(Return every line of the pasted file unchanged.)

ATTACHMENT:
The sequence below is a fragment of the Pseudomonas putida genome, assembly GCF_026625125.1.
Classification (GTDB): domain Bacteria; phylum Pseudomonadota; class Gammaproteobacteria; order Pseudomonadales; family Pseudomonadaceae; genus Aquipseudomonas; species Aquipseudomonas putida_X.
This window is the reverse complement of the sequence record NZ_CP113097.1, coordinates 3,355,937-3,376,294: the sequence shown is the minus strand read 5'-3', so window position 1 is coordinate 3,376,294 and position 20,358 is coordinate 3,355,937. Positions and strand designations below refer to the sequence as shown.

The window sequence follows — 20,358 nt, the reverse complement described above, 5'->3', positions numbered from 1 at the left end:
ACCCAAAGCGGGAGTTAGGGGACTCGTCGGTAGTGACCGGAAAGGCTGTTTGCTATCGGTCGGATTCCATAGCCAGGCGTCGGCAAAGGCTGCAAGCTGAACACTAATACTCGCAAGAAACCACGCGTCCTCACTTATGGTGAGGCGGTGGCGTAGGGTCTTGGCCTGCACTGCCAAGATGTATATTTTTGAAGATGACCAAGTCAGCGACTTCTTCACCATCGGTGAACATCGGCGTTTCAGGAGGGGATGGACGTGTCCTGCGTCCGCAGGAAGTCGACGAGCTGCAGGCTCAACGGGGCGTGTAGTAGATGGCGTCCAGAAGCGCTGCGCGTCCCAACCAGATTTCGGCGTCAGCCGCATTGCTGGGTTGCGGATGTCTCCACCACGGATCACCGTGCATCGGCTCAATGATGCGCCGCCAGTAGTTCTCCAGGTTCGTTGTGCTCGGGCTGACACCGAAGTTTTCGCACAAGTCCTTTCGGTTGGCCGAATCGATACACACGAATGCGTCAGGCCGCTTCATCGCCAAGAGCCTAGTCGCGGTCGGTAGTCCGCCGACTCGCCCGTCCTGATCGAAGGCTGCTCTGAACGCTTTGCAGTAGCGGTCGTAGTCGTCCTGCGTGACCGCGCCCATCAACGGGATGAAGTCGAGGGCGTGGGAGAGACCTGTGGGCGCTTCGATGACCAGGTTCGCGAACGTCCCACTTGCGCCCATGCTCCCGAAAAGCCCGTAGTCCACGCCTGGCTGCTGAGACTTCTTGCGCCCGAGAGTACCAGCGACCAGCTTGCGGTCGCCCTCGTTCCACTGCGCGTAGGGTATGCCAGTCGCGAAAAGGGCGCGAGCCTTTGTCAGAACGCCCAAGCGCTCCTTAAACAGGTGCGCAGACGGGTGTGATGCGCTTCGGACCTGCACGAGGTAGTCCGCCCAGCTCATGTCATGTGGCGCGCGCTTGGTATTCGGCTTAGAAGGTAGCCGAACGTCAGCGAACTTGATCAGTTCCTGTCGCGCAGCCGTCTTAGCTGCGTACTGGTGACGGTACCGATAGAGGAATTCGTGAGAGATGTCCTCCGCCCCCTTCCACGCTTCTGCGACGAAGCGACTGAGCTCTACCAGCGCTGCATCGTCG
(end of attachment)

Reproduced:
The sequence below is a fragment of the Pseudomonas putida genome, assembly GCF_026625125.1.
Classification (GTDB): domain Bacteria; phylum Pseudomonadota; class Gammaproteobacteria; order Pseudomonadales; family Pseudomonadaceae; genus Aquipseudomonas; species Aquipseudomonas putida_X.
This window is the reverse complement of the sequence record NZ_CP113097.1, coordinates 3,355,937-3,376,294: the sequence shown is the minus strand read 5'-3', so window position 1 is coordinate 3,376,294 and position 20,358 is coordinate 3,355,937. Positions and strand designations below refer to the sequence as shown.

The window sequence follows — 20,358 nt, the reverse complement described above, 5'->3', positions numbered from 1 at the left end:
ACCCAAAGCGGGAGTTAGGGGACTCGTCGGTAGTGACCGGAAAGGCTGTTTGCTATCGGTCGGATTCCATAGCCAGGCGTCGGCAAAGGCTGCAAGCTGAACACTAATACTCGCAAGAAACCACGCGTCCTCACTTATGGTGAGGCGGTGGCGTAGGGTCTTGGCCTGCACTGCCAAGATGTATATTTTTGAAGATGACCAAGTCAGCGACTTCTTCACCATCGGTGAACATCGGCGTTTCAGGAGGGGATGGACGTGTCCTGCGTCCGCAGGAAGTCGACGAGCTGCAGGCTCAACGGGGCGTGTAGTAGATGGCGTCCAGAAGCGCTGCGCGTCCCAACCAGATTTCGGCGTCAGCCGCATTGCTGGGTTGCGGATGTCTCCACCACGGATCACCGTGCATCGGCTCAATGATGCGCCGCCAGTAGTTCTCCAGGTTCGTTGTGCTCGGGCTGACACCGAAGTTTTCGCACAAGTCCTTTCGGTTGGCCGAATCGATACACACGAATGCGTCAGGCCGCTTCATCGCCAAGAGCCTAGTCGCGGTCGGTAGTCCGCCGACTCGCCCGTCCTGATCGAAGGCTGCTCTGAACGCTTTGCAGTAGCGGTCGTAGTCGTCCTGCGTGACCGCGCCCATCAACGGGATGAAGTCGAGGGCGTGGGAGAGACCTGTGGGCGCTTCGATGACCAGGTTCGCGAACGTCCCACTTGCGCCCATGCTCCCGAAAAGCCCGTAGTCCACGCCTGGCTGCTGAGACTTCTTGCGCCCGAGAGTACCAGCGACCAGCTTGCGGTCGCCCTCGTTCCACTGCGCGTAGGGTATGCCAGTCGCGAAAAGGGCGCGAGCCTTTGTCAGAACGCCCAAGCGCTCCTTAAACAGGTGCGCAGACGGGTGTGATGCGCTTCGGACCTGCACGAGGTAGTCCGCCCAGCTCATGTCATGTGGCGCGCGCTTGGTATTCGGCTTAGAAGGTAGCCGAACGTCAGCGAACTTGATCAGTTCCTGTCGCGCAGCCGTCTTAGCTGCGTACTGGTGACGGTACCGATAGAGGAATTCGTGAGAGATGTCCTCCGCCCCCTTCCACGCTTCTGCGACGAAGCGACTGAGCTCTACCAGCGCTGCATCGTCG